Blue Iguana in Affinity Designer

Iguana graphic drawn in Affinity Designer

No, the iguana isn’t actually blue, but I thought it could do with a touch of something to break up the yellow-greens. (And frankly, titling drawings isn’t my strong suit). I started drawing this iguana in Affinity Designer a year or two ago, decided to work on it yesterday (because COVID-19, and because the dog wanted me to sit on the sofa with her), couldn’t remember what settings I was using for the black line work, and ended up just adding the color bits today.

I was pretty happy with the end result, given that it will always, always be unfinished, but holy hell did it get wrecked every time I tried to export an SVG from Affinity Designer! It got wrecked when I exported from my iPad (where it was drawn), and it got wrecked when I saved it to iCloud then exported from my iMac.

So, PNG, it is. Finite dimensions are go.

My wallet’s unwilling to open up for Illustrator.

My attention span’s unwilling to spend time figuring out if I exported incorrectly.

And imaginary iguanas are unwilling to conform to anyone else’s sense of color.

My Pilot Kaküno Demonstrator Collection

Pilot Kaküno demonstrator fountain pens customized with Kaweco Sport N Pen clips
Pilot Kaküno demonstrator fountain pens in extra fine (times two!), fine, and medium; filled with Namiki black, Iroshizuku Yama-budo, Iroshizuku Juro-jin, and Namiki black (again), respectively. The clips attached to them are Kaweco Sport N Pen clips color-coordinated to indicate the pen’s nib size (chrome = EF, bronze = F, black = M).

My wife and I each have a small collection of fountain pens. Neither of us owns anything that would be considered expensive, as far as fountain pens go, but we’re both happy with (most of ) the pens that we have. We also recently signed up to an email list for the Orange County Pen Club, and we had every intention of attending the March meeting, until the arrival of SARS-CoV-2 in Southern California smashed first our intentions and then the meeting, itself.

I’ll be honest, though: I felt a little insecure about showing up to a gathering of fountain pen enthusiasts with our collections in tow. The most expensive pen we own is my wife’s Pilot Prera (which she doesn’t actually like very much; it needs an adjustment to improve its flow). We would be frauds if we passed ourselves off as actual collectors, rather than enthusiastic users. We would be liars if we said that we knew how to adjust that tight Prera without ruining the nib. We would be dishonest if we implied that we had any intention of buying pens that we don’t intend to write with.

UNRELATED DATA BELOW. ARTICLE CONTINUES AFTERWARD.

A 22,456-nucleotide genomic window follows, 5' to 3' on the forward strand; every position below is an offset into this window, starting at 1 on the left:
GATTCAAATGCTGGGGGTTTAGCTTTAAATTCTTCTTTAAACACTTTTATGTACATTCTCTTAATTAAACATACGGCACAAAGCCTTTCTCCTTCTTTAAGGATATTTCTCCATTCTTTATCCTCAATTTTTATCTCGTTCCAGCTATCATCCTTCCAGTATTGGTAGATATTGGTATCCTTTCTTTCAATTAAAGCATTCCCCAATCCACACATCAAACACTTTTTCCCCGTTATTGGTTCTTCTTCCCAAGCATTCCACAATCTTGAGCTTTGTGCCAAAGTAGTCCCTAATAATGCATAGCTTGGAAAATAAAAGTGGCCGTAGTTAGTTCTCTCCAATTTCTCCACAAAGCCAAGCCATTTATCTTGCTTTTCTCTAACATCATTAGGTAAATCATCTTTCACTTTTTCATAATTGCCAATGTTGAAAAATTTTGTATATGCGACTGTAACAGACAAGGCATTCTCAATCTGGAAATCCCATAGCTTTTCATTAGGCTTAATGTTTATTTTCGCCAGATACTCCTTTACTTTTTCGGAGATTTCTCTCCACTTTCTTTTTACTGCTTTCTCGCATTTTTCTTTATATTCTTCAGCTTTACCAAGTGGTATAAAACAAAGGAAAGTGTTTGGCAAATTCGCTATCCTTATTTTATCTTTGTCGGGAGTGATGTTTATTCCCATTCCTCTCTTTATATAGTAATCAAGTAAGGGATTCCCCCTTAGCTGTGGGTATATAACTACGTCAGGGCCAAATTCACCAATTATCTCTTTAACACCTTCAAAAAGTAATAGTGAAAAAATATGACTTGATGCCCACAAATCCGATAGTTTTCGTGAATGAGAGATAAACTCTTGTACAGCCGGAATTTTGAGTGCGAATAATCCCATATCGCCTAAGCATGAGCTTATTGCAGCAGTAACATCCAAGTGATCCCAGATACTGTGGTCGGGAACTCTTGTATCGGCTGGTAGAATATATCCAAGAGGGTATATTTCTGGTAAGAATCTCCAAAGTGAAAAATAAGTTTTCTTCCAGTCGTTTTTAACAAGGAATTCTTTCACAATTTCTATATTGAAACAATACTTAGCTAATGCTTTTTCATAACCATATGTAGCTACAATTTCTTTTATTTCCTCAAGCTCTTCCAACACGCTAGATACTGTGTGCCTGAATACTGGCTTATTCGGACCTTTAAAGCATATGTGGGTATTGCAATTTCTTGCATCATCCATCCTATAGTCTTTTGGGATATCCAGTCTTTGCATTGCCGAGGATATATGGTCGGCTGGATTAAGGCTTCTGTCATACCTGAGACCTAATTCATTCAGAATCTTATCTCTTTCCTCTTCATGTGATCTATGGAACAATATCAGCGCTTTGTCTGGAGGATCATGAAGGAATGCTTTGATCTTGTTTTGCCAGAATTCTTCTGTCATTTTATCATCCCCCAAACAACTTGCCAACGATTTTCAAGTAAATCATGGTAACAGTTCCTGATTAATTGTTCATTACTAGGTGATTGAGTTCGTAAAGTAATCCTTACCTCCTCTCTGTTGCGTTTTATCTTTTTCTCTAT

And I’m a picky writer. I always have been. I was picky about my writing tools before I started using fountain pens, and I’m picky about them now. I like Japanese extra fine nibs made of steel. I like lightweight pens. I like pens which allow me to easily see how much ink they have inside them. I don’t like gold-toned trim. I like pens with metal clips (even if I have to install the clip myself), and I like for my pens to be ready to write as soon as I’ve filled them.

Pilot Kaküno nibs in EF, F, and M, with various degrees of nib creep.
Pilot Kaküno nibs in EF, EF, F, and M. Some are creepier than others (The M sees very little use.)

(For the uninitiated: When you fill a fountain pen with an ink cartridge, you have to wait for the ink inside the cartridge to start making its way down into the pen’s feed. This can take more time than I’m willing to wait. When you fill a pen via converter, ink is pulled up from the bottle, through the feed, into the converter, and it’s ready to write, no waiting required.)

I have six Kakünos in my collection, two of which are not demonstrators. I also have one Pilot Plumix, used for writing letters to friends and family, one Monami Olika, and one Platinum Preppy. I only see my fountain pen collection growing through two pathways: I keep adding EF Kaküno demonstrators to hold different inks, or Pilot makes and markets a lightweight demonstrator Vanishing Point with a “special alloy” nib.

And as for the wife? Let me quote her:

I’m happy with my Metropolitan.

(She prefers smoothness to feedback and actually likes heavy pens. If you could see me, you’d see that I’m shrugging.)

We still want to check out that pen club once the COVID-19 crisis is over. We may be playing above our level by doing so, but I think we both hope that meeting other people who love fountain pens will expand our horizons, even as our collections remain constrained.